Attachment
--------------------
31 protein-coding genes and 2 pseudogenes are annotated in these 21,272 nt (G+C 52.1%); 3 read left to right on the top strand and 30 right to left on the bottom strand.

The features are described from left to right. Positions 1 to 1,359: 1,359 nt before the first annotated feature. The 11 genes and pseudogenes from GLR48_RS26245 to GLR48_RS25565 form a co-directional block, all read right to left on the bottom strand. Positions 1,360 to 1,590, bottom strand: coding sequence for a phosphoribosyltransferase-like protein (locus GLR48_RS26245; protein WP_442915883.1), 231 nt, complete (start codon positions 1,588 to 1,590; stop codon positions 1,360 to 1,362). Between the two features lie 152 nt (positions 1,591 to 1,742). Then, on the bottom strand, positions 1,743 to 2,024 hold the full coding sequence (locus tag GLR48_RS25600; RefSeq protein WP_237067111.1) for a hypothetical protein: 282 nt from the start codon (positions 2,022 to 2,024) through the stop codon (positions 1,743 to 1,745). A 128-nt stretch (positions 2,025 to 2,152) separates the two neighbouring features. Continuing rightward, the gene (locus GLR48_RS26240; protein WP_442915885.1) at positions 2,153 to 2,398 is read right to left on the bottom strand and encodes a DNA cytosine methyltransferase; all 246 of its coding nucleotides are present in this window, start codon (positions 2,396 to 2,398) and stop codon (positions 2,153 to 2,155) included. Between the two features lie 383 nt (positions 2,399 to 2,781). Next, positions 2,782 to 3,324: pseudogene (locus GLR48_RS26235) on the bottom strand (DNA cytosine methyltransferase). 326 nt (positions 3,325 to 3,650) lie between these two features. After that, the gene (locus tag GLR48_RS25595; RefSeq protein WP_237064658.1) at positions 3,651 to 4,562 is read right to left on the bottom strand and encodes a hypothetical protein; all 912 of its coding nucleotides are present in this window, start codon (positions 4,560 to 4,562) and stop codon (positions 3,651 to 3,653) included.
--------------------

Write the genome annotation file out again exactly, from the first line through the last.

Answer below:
31 protein-coding genes and 2 pseudogenes are annotated in these 21,272 nt (G+C 52.1%); 3 read left to right on the top strand and 30 right to left on the bottom strand.

The features are described from left to right. Positions 1 to 1,359: 1,359 nt before the first annotated feature. The 11 genes and pseudogenes from GLR48_RS26245 to GLR48_RS25565 form a co-directional block, all read right to left on the bottom strand. Positions 1,360 to 1,590, bottom strand: coding sequence for a phosphoribosyltransferase-like protein (locus GLR48_RS26245; protein WP_442915883.1), 231 nt, complete (start codon positions 1,588 to 1,590; stop codon positions 1,360 to 1,362). Between the two features lie 152 nt (positions 1,591 to 1,742). Then, on the bottom strand, positions 1,743 to 2,024 hold the full coding sequence (locus tag GLR48_RS25600; RefSeq protein WP_237067111.1) for a hypothetical protein: 282 nt from the start codon (positions 2,022 to 2,024) through the stop codon (positions 1,743 to 1,745). A 128-nt stretch (positions 2,025 to 2,152) separates the two neighbouring features. Continuing rightward, the gene (locus GLR48_RS26240; protein WP_442915885.1) at positions 2,153 to 2,398 is read right to left on the bottom strand and encodes a DNA cytosine methyltransferase; all 246 of its coding nucleotides are present in this window, start codon (positions 2,396 to 2,398) and stop codon (positions 2,153 to 2,155) included. Between the two features lie 383 nt (positions 2,399 to 2,781). Next, positions 2,782 to 3,324: pseudogene (locus GLR48_RS26235) on the bottom strand (DNA cytosine methyltransferase). 326 nt (positions 3,325 to 3,650) lie between these two features. After that, the gene (locus tag GLR48_RS25595; RefSeq protein WP_237064658.1) at positions 3,651 to 4,562 is read right to left on the bottom strand and encodes a hypothetical protein; all 912 of its coding nucleotides are present in this window, start codon (positions 4,560 to 4,562) and stop codon (positions 3,651 to 3,653) included.